Areas of waste in public schools include the failure to teach phonics-based reading instruction. This failure perpetuates the minority student achievement gap. It also results in many children being unnecessarily stigmatized as "learning disabled", when in fact they simply were not taught properly. Public schools have a conflict of interest in that the more special needs and learning disabled children they can identify, the more money they can demand.
Another area is guidance counselors, social workers, and psychologists. Since the advent of elementary school guidance counselors in the late 80s the number of Fairfax County Public Schools students recommended for expulsion has increased 100 times faster than enrollment (2300 percent compared to 26 percent). Counseling programs are not working. Virginia should instead address the real causes of deteriorating behavior such as Hollywood, the destructive influence of welfare on families, the pressure put on mothers to choose careers over children, and the schools’ so-called "progressive" curriculum.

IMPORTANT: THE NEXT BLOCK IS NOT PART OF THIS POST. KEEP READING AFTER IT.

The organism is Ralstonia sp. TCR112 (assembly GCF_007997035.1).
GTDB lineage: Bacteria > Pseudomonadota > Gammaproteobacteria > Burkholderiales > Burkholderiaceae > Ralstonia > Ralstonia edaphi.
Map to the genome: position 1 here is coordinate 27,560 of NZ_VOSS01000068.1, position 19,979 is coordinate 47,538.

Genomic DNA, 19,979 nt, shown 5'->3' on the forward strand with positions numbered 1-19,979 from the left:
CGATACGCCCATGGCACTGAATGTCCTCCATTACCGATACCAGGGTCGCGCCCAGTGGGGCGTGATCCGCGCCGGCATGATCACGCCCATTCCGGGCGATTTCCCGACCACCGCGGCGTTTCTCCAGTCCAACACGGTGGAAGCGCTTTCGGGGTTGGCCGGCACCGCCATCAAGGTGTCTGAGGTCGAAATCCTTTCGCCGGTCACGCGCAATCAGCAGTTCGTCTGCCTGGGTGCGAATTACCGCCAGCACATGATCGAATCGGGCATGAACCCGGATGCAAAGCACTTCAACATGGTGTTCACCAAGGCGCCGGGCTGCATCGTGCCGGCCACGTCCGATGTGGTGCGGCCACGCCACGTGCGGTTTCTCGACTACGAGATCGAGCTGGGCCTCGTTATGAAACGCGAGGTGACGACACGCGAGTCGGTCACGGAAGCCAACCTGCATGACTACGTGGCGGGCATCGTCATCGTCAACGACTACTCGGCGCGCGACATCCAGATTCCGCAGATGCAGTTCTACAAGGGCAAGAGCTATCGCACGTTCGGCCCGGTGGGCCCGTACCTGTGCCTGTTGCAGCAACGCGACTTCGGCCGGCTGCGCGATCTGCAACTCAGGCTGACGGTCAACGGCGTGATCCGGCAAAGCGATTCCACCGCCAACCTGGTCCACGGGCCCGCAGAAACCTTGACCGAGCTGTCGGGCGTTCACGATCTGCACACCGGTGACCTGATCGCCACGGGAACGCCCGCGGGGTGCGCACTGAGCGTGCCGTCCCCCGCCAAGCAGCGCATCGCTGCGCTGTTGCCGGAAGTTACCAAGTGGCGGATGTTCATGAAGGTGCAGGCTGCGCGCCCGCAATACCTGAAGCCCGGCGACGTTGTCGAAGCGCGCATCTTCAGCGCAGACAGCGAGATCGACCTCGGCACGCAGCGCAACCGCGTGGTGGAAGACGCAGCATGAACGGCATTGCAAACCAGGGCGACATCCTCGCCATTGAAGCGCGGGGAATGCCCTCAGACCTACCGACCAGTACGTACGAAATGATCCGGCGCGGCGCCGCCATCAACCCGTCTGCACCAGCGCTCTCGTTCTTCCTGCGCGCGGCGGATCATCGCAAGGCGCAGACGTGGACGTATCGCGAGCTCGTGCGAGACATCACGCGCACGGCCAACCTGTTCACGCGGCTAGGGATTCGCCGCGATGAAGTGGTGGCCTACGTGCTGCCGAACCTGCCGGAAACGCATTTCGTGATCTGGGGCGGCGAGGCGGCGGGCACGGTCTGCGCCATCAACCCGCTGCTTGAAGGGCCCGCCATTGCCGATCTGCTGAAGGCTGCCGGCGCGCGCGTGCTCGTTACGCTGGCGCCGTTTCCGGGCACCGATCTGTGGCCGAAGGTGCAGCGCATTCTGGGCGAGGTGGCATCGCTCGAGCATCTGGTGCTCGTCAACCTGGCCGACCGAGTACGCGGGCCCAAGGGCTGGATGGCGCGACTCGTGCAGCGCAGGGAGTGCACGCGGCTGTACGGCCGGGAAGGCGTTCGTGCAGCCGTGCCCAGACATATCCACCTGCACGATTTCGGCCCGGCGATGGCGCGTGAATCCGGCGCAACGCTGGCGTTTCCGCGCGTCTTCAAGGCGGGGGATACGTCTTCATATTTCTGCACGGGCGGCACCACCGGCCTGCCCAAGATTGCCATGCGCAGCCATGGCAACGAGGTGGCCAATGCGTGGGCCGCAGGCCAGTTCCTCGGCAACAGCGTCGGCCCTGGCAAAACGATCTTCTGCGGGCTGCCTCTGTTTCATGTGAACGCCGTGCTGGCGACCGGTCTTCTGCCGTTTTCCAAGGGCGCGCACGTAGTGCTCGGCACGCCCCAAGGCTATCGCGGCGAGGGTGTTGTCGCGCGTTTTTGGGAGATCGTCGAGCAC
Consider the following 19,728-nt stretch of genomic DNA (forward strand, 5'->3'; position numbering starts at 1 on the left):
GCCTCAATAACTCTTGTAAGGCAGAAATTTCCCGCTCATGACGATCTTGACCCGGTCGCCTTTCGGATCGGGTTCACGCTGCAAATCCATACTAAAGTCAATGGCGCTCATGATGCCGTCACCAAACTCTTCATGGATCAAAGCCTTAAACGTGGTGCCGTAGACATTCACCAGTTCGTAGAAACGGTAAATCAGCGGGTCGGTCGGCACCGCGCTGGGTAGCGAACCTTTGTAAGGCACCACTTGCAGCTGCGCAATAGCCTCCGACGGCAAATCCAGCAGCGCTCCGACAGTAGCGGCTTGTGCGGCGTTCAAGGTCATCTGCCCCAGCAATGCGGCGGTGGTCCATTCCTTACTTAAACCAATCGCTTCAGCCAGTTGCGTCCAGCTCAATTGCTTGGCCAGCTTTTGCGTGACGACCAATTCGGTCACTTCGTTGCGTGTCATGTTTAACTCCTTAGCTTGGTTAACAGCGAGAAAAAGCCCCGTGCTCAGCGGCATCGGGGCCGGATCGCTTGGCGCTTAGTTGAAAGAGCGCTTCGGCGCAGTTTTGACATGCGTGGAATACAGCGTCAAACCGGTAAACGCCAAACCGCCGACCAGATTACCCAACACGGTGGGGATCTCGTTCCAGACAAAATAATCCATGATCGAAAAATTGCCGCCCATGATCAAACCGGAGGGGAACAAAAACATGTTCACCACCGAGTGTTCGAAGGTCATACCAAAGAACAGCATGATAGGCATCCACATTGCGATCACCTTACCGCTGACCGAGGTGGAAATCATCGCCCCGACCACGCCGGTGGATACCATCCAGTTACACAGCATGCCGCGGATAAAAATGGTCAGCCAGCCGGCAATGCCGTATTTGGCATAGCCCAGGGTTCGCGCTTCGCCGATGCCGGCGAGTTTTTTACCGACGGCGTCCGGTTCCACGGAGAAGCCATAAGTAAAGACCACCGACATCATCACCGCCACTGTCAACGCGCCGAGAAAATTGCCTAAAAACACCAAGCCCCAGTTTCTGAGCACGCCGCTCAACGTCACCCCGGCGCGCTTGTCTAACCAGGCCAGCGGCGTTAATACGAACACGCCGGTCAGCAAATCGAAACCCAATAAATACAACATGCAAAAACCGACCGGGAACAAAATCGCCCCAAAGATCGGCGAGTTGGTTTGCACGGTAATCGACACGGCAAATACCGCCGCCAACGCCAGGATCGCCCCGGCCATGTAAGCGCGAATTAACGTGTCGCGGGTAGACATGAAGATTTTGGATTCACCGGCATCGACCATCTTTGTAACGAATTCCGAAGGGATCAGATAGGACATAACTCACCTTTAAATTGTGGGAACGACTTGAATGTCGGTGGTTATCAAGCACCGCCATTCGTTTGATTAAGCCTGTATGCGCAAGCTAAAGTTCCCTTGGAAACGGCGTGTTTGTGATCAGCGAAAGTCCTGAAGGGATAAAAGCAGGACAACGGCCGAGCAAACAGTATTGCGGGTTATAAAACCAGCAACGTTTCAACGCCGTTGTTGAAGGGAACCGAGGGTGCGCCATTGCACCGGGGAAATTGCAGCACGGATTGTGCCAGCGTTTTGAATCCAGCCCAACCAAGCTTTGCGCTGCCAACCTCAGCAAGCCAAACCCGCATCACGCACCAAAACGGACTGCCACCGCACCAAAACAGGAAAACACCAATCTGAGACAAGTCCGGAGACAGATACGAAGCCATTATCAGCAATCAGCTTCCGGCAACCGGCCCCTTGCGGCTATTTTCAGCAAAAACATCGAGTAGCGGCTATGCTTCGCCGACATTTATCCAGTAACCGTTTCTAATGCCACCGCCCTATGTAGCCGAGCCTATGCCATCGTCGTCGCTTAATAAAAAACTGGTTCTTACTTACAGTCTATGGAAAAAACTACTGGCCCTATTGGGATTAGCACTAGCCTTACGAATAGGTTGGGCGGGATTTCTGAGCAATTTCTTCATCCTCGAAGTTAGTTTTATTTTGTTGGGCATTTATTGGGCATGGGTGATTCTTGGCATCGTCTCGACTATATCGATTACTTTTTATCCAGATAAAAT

Other areas of public school waste are excessive use of computers, excessive administration, and magnet programs that would not be needed if the there were a better curriculum in the regular classroom. The only way to improve public schools is through school choice.
Governor Warner: "In higher education, 61,000 more students will seek to enroll in our colleges and universities during this decade - at the same time that tuition is rising …"
Fact: Again, the governor does not acknowledge that college spending has been increasing much faster than enrollment. According to the JLARC report cited above, inflation-adjusted budgets for Virginia four-year public colleges have been increasing more than three times faster than enrollment. Also only 65 percent of freshmen at these colleges graduate within six years.
Governor Warner: "For example, our Medicaid program is among the leanest in the nation. And yet, two out of every three patients in Virginia's nursing homes now depend on Medicaid."